"Dark Holler" Seeks to Prompt Thoughtful Conversation Surrounding Tradition

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"Dark Holler" Seeks to Prompt Thoughtful Conversation Surrounding Tradition

  • Sarah Shadburne

    Sarah Shadburne is a journalist and hedonist pursuing art, style, poetry, recipes, music and Greek salad near you. 

‘Or some of those that fly so high’ (Little Sparrow), Oil on canvas, 2014

Revolve will once again be hosting the Murder Ballads series of paintings by Asheville-based Artist Julyan Davis on Saturday night, with musical accompaniment by Elisa Faires and Mountain Bitters as part of program called “Dark Holler.” The program returns in the wake of its successful summer predecessor (and first official event for Revolve), “Dark Corners.”

Julyan Davis at work 

Davis paints his figures in heavily ambiguous scenes, often playing with perspectives in such a way that casts viewers uncomfortably in the middle of the suspense as the interlocutor.

“What I like about the murder ballads is the sense of fatalism,” Davis said. “Bad stuff happens and we just sort of get on with things. They have that sort of inherent toughness to them.”

Detail from the Murder Ballads series

Davis’ work exists within the framework of the Southern “culture of honor,” which accounts for higher rates of violence in the South due to the emphasis placed on a man’s reputation, and the normalization of violence as a response to perceived slights, as argued by professors of psychology Richard Nisbett and Dov Cohen in their book Culture of Honor.

But Davis isn’t interested in simply depicting a murder. Davis’ fascination lies in creating a mood.

“Behind that drama in the murder ballad is that kind of acceptance and resignation [of the victims],” Davis said. “It’s a perfect backdrop for a more existential contemplation of life.”'I Have Led You' (Proverbs 4:11), oil on canvas, 2014

For Davis, it’s the culture of honor that puts big emotions such as jealousy, obsession, or injured pride together to create the drama necessary to convey the desired atmosphere for each ballad and each painting. Because of this, Davis takes comfort in the realism of the murder ballad.

“I just find it kind of refreshing in a way,” Davis said. “It connects me to an older type of world, where people just accepted things the way they were.”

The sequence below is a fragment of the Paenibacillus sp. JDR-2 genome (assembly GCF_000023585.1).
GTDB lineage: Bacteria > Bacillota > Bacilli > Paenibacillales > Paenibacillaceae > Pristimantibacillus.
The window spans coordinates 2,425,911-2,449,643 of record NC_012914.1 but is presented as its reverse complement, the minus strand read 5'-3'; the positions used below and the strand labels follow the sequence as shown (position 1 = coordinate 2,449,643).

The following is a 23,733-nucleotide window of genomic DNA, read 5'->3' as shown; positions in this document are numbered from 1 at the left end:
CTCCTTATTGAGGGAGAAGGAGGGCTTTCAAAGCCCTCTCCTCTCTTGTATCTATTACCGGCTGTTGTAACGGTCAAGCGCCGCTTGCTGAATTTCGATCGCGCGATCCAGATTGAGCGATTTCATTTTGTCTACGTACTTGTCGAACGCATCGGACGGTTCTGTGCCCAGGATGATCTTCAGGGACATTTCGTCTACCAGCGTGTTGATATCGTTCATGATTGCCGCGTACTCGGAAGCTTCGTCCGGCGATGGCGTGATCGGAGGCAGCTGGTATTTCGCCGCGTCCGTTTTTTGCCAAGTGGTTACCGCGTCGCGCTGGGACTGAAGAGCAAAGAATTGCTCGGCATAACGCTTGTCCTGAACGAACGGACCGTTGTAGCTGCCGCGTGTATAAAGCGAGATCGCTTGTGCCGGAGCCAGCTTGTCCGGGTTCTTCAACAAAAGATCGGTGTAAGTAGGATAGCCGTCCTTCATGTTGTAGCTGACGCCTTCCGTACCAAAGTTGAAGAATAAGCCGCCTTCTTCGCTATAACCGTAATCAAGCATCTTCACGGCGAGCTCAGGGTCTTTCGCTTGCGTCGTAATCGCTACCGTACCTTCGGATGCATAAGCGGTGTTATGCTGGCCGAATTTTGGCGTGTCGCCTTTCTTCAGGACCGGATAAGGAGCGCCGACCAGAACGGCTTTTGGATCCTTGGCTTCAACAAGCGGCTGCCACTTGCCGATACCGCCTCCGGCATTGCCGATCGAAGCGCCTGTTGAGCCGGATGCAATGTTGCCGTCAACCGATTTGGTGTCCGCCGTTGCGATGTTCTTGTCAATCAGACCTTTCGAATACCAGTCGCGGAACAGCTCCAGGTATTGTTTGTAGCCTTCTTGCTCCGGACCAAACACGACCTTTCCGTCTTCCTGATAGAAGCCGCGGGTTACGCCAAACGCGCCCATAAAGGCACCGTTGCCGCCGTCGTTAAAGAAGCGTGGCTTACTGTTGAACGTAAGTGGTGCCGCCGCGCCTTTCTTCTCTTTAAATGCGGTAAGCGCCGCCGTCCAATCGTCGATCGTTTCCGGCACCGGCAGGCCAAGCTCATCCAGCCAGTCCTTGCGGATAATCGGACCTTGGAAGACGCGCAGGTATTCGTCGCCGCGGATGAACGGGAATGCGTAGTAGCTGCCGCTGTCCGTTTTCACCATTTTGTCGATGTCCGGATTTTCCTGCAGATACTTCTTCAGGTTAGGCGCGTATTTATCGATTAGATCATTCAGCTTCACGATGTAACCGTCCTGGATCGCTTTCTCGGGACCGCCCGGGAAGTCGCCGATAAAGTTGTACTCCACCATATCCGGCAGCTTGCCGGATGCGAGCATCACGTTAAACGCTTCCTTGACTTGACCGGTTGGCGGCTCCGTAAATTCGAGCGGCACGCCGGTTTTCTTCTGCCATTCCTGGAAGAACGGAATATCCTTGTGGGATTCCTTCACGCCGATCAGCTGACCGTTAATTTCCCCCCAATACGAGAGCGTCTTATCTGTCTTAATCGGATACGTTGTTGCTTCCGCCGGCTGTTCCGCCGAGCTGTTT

Yet Davis notes in his artist statement that the themes addressed in the murder ballads remain pertinent regardless of how old they are: Lovers still end up in the crime reports.

The event is part of a collaboration between Revolve and the Media Arts Project of Western North Carolina, which seeks to foster innovative artistic approaches across the region.

“The cross-programming between music and painting around a common theme from different perspectives is really a perfect mesh of what we hoped to accomplish,” said Colby Caldwell, program director of Revolve.

Performances by Elisa Faires and Mountain Bitters will accompany the paintings in the Listening Space. Though they stylistically approach music differently, their songs address similar themes, which Caldwell thinks will create an intriguing mix of electronic and acoustic sounds for audience members.

Megan Drollinger, Gretchen Caverly, and Emmalee Hunnicutt, all classically trained, formed Mountain Bitters out of their desire to play and sing their beloved folk music with other women. Though their schedules are busy and Hunnicutt lives out of town, the trio always finds a way to circle back around to rehearse murder ballads and other songs together.

“Presenting the murder ballads as an all female group, I would hope that it would inspire the listener to think about the songs more from the woman’s perspective,” Drollinger said.

Caverly notes an imbalance in the traditional music scene. It relies heavily on men, and although that’s not an inherently negative thing, she said it feels healthy to come together as an all-woman project as a means of taking ownership of this kind of music.

“I hope that under the current dialogue happening in pop culture about sexual harassment, and seeing the common tropes of murder ballads, will kind of reverberate in a way that continues that dialogue and how people approach those things,” Caldwell said. “Having male and female voices in the event is really important, and I hope that reflects itself in the audience.”

“Dark Holler,” in contrast to the “Dark Corners” program from over the summer, will be rounding out Revolve’s first year as a gallery. Caldwell said the event will act as a perfect bookend to their first season.

“I want it to be an adventure,” Caldwell said. “I want folks to come into the space curious, and be open to the kind of combinations that might occur when you mix points of view.”

Tickets are $10 and are on sale through Revolve's website. Revolve is located in the RAMP Studios (821 Riverside Dr, Asheville). The first event sold out, so grab your tickets now!